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40 Vendors We're Watching 2012: Analytics/Visualization

To learn more about how the companies were selected and to view the list of all 40 vendors, please click here.

Attensity Attensity

What: Social and customer analytics for marketing, sentiment, product launches
Why: They say marketing gets the bucks for technology these days, and here’s one place they are spending it. Out-of-the-box social solution is a sandbox with power tools for brands to listen, analyze, relate and act on customer conversations on Twitter, Facebook or Google+. With natural language processing and text analytics, companies can burrow into the mounds of unstructured data that is social media.
Where: Palo Alto, CA
Of Note: Customers include Airbus, Charles Schwab, Citigroup, HP, JetBlue, Lloyds Banking Group, Safeway, Siemens, StubHub, TiVo, Travelocity, Unilever, Walgreens, Wells Fargo and Whirlpool. Government organization users have included the Federal Bureau of Investigation, the National Security Agency and the Defense Intelligence Agency. Attensity helped JetBlue utilize all their customer feedback data.

Clarabridge Clarabridge

What: Sentiment Analysis via natural language processing text analytics
Why: Like an industrial ore digger, Clarabridge churns text and customer experience into a uniform view. Natural language extracts and translates anything from social media (Facebook, Twitter, product review sites) to call center notes, email, chats and surveys. Clarabridge has climbed the ranks as standard working gear at by top brands across multiple industries.
Where: Reston, VA and London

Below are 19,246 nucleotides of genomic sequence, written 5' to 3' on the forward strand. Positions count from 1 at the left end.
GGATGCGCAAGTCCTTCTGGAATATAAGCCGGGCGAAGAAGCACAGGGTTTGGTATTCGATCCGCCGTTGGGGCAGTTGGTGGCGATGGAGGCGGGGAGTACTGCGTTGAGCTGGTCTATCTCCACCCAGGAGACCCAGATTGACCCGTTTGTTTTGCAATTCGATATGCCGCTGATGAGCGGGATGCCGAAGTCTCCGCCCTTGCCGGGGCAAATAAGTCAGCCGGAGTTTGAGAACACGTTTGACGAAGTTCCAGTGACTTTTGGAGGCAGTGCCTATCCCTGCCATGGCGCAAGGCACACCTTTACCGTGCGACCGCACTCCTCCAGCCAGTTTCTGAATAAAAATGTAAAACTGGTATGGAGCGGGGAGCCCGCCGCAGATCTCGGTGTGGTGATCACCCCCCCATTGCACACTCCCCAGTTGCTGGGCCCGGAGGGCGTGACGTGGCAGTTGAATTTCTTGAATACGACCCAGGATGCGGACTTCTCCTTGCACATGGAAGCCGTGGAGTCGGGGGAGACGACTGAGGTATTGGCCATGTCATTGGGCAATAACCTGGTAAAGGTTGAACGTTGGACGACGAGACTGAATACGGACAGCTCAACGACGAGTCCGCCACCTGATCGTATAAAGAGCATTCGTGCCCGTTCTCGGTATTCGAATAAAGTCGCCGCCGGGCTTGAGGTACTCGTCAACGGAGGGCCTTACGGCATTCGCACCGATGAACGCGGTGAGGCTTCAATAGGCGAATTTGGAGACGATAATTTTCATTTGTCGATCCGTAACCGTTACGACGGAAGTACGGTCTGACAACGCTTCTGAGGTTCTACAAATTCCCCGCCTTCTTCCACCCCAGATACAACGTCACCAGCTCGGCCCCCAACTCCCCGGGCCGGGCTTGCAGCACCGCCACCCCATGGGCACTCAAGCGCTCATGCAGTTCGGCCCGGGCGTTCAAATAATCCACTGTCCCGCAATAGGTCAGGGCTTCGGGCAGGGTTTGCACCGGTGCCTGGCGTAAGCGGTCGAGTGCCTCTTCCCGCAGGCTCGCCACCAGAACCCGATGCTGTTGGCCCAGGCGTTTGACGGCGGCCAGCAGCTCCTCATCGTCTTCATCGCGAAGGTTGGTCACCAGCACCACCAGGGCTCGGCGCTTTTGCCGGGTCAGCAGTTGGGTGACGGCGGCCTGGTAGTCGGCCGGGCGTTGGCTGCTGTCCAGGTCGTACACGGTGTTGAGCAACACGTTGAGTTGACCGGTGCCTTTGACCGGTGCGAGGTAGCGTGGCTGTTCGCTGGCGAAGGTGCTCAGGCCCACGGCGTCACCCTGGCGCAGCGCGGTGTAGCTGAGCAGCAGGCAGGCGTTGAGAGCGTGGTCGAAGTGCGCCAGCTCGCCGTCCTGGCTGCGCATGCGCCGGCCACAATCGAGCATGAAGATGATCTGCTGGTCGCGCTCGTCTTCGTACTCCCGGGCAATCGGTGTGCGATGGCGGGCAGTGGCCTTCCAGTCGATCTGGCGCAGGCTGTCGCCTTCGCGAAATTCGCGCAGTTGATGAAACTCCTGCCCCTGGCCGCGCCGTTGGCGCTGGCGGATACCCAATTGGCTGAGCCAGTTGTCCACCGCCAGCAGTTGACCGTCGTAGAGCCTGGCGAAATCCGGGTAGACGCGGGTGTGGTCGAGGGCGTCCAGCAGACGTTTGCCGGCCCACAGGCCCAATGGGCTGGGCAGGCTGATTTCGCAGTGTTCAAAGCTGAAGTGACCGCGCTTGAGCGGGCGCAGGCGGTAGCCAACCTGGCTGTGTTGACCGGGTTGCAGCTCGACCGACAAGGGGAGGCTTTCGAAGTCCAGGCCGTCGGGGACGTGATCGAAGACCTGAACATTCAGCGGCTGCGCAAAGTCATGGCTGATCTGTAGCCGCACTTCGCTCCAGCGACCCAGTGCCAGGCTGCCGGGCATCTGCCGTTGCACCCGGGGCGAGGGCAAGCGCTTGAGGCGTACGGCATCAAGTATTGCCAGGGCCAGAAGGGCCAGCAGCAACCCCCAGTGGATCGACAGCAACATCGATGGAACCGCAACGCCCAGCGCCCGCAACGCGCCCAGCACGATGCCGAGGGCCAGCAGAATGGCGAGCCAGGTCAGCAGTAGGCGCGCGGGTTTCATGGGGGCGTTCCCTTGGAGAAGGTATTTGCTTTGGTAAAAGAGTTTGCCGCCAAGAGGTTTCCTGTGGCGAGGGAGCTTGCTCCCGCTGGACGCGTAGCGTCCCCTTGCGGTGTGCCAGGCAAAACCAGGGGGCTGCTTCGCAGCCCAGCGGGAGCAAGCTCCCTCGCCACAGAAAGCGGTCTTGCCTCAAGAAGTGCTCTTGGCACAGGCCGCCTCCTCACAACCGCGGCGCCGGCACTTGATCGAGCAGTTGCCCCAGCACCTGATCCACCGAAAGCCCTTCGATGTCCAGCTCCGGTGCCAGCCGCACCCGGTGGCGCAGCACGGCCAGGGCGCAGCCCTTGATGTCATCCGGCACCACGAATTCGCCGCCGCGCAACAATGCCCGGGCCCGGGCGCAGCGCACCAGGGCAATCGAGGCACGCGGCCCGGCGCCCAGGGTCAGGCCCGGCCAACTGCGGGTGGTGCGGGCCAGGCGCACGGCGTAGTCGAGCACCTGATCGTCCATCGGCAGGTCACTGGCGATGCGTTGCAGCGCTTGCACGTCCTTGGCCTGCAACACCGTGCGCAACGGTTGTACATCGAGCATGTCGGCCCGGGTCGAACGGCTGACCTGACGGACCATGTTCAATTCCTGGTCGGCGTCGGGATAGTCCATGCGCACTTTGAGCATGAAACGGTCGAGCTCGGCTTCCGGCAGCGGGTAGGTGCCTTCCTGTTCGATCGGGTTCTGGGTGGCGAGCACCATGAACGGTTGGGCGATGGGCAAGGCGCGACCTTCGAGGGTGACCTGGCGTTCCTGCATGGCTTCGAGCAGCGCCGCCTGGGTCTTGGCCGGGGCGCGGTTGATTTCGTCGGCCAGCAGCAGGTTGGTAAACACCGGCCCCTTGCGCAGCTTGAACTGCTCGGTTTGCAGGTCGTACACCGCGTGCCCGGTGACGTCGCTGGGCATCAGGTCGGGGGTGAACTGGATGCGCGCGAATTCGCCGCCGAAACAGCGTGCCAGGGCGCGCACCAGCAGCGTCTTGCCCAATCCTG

Of Note: Nissan, Best Buy, Marriott, H&R Block, Dell, Wendy’s and, most recently L’Oreal are all customers.

GoodData GoodData

What: Cloud-based mashup reporting analytics
Why: Thousands of customers and positive testimonials speaks volumes about a value proposition. With a single platform that combines operational dashboards, metrics and performance reports, data storage, analytics and collaboration tools, this solution give even the most tech-illiterate access to quality BI.
Where: San Francisco, CA
Of Note: Interesting new “Bashes” release gives users views and clues into monetizing big data. GoodData socked away another $25 million in a third round of funding, bringing the total investment up to $53.5 million. Customers include Groupon, AOL, Time Warner Cable, Mint, Living Social and TriNet.


What: Web-based data visualization and BI tools tailored for business size and industry
Why: Something old, something new, mostly all useful with modular architecture and boilerplate connectors that keep sources of reports and dashboards in one funnel with side benefits their customers have told us about directly. A diverse set of visualization tools, consistent quarters of double-digit revenue growth.
Where: McLean, VA
Of Note: LogiXML scored a number of users in the university library circuit earlier in the year, and broadened its partner horizons in the U.S. and Europe throughout 2012. Its BI visualization tools are at use by more than 1,000 organizations, including ADP, NASA, Sony and GE Healthcare.

NeutrinoBI NeutrinoBI

What: Desktop or server self-service BI and search
Why: People have talked about data discovery with Internet-like free form text search against structured data; this one automates text queries by identifying keyword strings and using algorithms to match relevance, nearness and occurrence to the data set(s). Use the data mapping tool, skip the app for a text window, load and go with carousel displays of search results and overlays.
Where: Birmingham, England